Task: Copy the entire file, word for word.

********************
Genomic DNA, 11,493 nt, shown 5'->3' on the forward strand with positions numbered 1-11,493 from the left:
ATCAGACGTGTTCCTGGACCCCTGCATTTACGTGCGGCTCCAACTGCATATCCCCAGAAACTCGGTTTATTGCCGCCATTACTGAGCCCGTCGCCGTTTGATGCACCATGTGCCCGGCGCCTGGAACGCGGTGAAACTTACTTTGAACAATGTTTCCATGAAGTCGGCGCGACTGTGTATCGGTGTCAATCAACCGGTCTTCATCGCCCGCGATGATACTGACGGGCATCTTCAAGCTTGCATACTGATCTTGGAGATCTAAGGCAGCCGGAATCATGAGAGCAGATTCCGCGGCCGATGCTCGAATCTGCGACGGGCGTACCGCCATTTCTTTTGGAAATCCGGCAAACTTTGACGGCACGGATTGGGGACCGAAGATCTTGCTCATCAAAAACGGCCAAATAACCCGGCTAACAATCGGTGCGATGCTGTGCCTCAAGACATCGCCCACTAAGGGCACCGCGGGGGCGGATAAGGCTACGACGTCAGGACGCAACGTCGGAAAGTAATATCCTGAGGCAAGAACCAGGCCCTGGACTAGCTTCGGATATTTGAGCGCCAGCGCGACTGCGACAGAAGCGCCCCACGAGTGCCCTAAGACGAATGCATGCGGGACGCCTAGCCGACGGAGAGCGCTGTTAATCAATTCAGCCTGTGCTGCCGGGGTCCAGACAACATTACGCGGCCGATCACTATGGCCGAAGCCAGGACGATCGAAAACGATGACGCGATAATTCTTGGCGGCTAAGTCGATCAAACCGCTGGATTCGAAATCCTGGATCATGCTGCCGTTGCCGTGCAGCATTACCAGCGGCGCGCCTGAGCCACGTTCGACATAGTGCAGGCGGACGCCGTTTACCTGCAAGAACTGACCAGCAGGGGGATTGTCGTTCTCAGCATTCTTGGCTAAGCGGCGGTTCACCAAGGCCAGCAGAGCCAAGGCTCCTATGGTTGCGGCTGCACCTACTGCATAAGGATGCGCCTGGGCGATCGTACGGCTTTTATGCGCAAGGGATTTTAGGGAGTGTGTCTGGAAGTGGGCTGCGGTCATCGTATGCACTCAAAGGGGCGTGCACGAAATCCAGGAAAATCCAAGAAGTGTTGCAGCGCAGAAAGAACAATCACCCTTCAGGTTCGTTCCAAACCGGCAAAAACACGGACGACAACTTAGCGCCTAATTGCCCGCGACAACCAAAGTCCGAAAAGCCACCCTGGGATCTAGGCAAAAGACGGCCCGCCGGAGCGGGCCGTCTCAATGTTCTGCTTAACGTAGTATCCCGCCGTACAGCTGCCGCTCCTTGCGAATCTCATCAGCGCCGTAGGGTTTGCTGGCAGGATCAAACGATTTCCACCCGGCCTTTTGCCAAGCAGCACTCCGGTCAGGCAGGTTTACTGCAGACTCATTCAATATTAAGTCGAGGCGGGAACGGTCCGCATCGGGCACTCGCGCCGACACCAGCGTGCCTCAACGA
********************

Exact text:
Genomic DNA, 11,493 nt, shown 5'->3' on the forward strand with positions numbered 1-11,493 from the left:
ATCAGACGTGTTCCTGGACCCCTGCATTTACGTGCGGCTCCAACTGCATATCCCCAGAAACTCGGTTTATTGCCGCCATTACTGAGCCCGTCGCCGTTTGATGCACCATGTGCCCGGCGCCTGGAACGCGGTGAAACTTACTTTGAACAATGTTTCCATGAAGTCGGCGCGACTGTGTATCGGTGTCAATCAACCGGTCTTCATCGCCCGCGATGATACTGACGGGCATCTTCAAGCTTGCATACTGATCTTGGAGATCTAAGGCAGCCGGAATCATGAGAGCAGATTCCGCGGCCGATGCTCGAATCTGCGACGGGCGTACCGCCATTTCTTTTGGAAATCCGGCAAACTTTGACGGCACGGATTGGGGACCGAAGATCTTGCTCATCAAAAACGGCCAAATAACCCGGCTAACAATCGGTGCGATGCTGTGCCTCAAGACATCGCCCACTAAGGGCACCGCGGGGGCGGATAAGGCTACGACGTCAGGACGCAACGTCGGAAAGTAATATCCTGAGGCAAGAACCAGGCCCTGGACTAGCTTCGGATATTTGAGCGCCAGCGCGACTGCGACAGAAGCGCCCCACGAGTGCCCTAAGACGAATGCATGCGGGACGCCTAGCCGACGGAGAGCGCTGTTAATCAATTCAGCCTGTGCTGCCGGGGTCCAGACAACATTACGCGGCCGATCACTATGGCCGAAGCCAGGACGATCGAAAACGATGACGCGATAATTCTTGGCGGCTAAGTCGATCAAACCGCTGGATTCGAAATCCTGGATCATGCTGCCGTTGCCGTGCAGCATTACCAGCGGCGCGCCTGAGCCACGTTCGACATAGTGCAGGCGGACGCCGTTTACCTGCAAGAACTGACCAGCAGGGGGATTGTCGTTCTCAGCATTCTTGGCTAAGCGGCGGTTCACCAAGGCCAGCAGAGCCAAGGCTCCTATGGTTGCGGCTGCACCTACTGCATAAGGATGCGCCTGGGCGATCGTACGGCTTTTATGCGCAAGGGATTTTAGGGAGTGTGTCTGGAAGTGGGCTGCGGTCATCGTATGCACTCAAAGGGGCGTGCACGAAATCCAGGAAAATCCAAGAAGTGTTGCAGCGCAGAAAGAACAATCACCCTTCAGGTTCGTTCCAAACCGGCAAAAACACGGACGACAACTTAGCGCCTAATTGCCCGCGACAACCAAAGTCCGAAAAGCCACCCTGGGATCTAGGCAAAAGACGGCCCGCCGGAGCGGGCCGTCTCAATGTTCTGCTTAACGTAGTATCCCGCCGTACAGCTGCCGCTCCTTGCGAATCTCATCAGCGCCGTAGGGTTTGCTGGCAGGATCAAACGATTTCCACCCGGCCTTTTGCCAAGCAGCACTCCGGTCAGGCAGGTTTACTGCAGACTCATTCAATATTAAGTCGAGGCGGGAACGGTCCGCATCGGGCACTCGCGCCGACACCAGCGTGCCTCAACGA